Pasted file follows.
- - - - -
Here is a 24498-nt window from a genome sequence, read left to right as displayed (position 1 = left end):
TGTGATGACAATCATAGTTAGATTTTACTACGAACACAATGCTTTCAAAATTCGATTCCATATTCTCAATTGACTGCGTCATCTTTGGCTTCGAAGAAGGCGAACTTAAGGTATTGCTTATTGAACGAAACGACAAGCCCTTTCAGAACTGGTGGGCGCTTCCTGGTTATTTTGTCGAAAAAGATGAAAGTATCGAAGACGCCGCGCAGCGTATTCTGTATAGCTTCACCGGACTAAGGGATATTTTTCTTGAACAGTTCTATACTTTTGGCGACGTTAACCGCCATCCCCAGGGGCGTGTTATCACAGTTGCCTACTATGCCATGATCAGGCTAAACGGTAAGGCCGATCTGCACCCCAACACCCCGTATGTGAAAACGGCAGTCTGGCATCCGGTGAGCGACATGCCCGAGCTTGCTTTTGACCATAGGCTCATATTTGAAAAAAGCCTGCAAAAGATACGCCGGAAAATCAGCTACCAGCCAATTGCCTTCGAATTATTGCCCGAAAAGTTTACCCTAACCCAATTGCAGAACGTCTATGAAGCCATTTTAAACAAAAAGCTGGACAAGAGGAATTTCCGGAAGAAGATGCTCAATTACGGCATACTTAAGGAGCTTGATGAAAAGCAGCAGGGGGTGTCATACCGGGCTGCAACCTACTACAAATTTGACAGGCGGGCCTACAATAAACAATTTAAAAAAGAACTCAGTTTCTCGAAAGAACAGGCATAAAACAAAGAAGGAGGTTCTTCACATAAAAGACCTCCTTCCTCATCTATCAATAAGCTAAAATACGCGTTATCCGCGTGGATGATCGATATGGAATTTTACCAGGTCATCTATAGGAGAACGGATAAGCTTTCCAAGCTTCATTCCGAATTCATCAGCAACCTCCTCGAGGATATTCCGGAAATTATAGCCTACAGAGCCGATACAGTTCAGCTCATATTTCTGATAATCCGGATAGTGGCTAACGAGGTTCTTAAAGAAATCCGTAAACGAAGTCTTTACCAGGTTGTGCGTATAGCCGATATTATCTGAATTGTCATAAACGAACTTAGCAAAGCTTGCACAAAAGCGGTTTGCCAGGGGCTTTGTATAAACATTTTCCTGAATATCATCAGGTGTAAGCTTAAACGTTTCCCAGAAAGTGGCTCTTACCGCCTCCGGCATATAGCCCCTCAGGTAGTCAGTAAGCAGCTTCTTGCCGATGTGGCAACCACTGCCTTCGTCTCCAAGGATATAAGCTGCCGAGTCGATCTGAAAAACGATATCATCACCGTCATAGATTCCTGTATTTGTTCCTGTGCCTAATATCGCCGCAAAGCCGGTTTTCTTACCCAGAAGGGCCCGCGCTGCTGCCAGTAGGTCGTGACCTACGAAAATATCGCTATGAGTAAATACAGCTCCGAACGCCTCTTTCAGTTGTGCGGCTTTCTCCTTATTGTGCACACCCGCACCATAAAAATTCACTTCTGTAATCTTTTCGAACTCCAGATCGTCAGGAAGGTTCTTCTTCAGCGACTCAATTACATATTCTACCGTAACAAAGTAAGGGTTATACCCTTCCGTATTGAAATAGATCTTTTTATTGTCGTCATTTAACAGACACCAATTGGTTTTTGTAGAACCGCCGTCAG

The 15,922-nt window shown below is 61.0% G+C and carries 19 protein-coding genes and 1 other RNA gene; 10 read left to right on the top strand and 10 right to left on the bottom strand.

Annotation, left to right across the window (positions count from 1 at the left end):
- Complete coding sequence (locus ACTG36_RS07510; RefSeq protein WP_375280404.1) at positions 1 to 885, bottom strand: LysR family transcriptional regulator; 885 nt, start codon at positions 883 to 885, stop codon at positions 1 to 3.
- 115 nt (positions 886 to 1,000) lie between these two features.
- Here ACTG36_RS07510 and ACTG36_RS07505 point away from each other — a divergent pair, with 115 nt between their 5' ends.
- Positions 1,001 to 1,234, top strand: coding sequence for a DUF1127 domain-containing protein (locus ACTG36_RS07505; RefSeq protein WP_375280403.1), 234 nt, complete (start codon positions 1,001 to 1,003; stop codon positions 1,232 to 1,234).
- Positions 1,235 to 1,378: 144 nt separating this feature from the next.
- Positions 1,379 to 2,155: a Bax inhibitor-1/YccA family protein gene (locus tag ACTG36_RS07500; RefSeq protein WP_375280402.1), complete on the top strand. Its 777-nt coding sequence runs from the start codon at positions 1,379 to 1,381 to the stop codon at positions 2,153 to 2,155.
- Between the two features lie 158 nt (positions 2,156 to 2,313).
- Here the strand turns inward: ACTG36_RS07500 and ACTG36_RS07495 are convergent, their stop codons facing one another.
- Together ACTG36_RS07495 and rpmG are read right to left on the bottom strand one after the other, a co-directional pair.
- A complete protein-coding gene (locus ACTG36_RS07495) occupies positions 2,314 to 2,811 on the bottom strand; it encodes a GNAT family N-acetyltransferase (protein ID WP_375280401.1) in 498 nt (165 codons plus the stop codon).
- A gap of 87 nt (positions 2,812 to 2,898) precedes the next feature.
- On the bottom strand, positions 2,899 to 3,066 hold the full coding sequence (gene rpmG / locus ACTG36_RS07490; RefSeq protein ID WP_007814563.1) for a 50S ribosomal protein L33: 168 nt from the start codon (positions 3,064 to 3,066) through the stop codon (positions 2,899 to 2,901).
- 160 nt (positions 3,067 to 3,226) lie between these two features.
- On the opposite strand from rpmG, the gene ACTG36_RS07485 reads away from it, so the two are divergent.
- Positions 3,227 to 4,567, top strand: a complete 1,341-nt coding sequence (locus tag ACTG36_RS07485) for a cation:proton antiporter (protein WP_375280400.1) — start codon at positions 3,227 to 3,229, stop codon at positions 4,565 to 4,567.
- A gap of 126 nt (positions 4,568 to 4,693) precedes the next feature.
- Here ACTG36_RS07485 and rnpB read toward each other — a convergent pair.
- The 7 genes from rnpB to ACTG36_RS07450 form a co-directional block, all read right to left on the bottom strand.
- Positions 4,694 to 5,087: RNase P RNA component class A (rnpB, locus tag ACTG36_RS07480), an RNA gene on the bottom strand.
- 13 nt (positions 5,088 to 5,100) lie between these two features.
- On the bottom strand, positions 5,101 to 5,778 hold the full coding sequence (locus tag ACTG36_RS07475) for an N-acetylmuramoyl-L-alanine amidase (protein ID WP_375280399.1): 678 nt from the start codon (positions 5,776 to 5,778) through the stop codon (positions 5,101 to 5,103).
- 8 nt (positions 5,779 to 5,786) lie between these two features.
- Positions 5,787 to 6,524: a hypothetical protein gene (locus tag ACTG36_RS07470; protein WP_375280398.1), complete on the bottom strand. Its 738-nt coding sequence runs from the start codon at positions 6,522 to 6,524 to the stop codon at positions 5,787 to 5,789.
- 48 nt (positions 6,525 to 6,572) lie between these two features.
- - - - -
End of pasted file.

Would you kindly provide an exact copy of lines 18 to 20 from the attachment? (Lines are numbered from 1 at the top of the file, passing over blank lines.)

- On the opposite strand from rpmG, the gene ACTG36_RS07485 reads away from it, so the two are divergent.
- Positions 3,227 to 4,567, top strand: a complete 1,341-nt coding sequence (locus tag ACTG36_RS07485) for a cation:proton antiporter (protein WP_375280400.1) — start codon at positions 3,227 to 3,229, stop codon at positions 4,565 to 4,567.
- A gap of 126 nt (positions 4,568 to 4,693) precedes the next feature.